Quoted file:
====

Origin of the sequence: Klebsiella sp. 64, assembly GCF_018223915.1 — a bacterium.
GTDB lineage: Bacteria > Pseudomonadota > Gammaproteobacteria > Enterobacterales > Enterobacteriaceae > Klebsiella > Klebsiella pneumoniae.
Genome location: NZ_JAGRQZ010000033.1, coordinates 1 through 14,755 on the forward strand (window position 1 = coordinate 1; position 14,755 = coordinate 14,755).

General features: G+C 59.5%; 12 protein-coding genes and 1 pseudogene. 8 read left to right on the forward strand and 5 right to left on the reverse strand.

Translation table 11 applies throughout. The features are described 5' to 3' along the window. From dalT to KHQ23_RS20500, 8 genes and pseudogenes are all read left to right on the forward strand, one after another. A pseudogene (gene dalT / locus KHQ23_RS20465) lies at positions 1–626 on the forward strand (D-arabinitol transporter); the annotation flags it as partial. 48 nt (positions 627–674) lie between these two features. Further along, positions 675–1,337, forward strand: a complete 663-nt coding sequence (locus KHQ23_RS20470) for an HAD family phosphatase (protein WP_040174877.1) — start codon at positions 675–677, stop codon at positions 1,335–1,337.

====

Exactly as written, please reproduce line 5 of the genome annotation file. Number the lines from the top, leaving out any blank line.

Translation table 11 applies throughout. The features are described 5' to 3' along the window. From dalT to KHQ23_RS20500, 8 genes and pseudogenes are all read left to right on the forward strand, one after another. A pseudogene (gene dalT / locus KHQ23_RS20465) lies at positions 1–626 on the forward strand (D-arabinitol transporter); the annotation flags it as partial. 48 nt (positions 627–674) lie between these two features. Further along, positions 675–1,337, forward strand: a complete 663-nt coding sequence (locus KHQ23_RS20470) for an HAD family phosphatase (protein WP_040174877.1) — start codon at positions 675–677, stop codon at positions 1,335–1,337.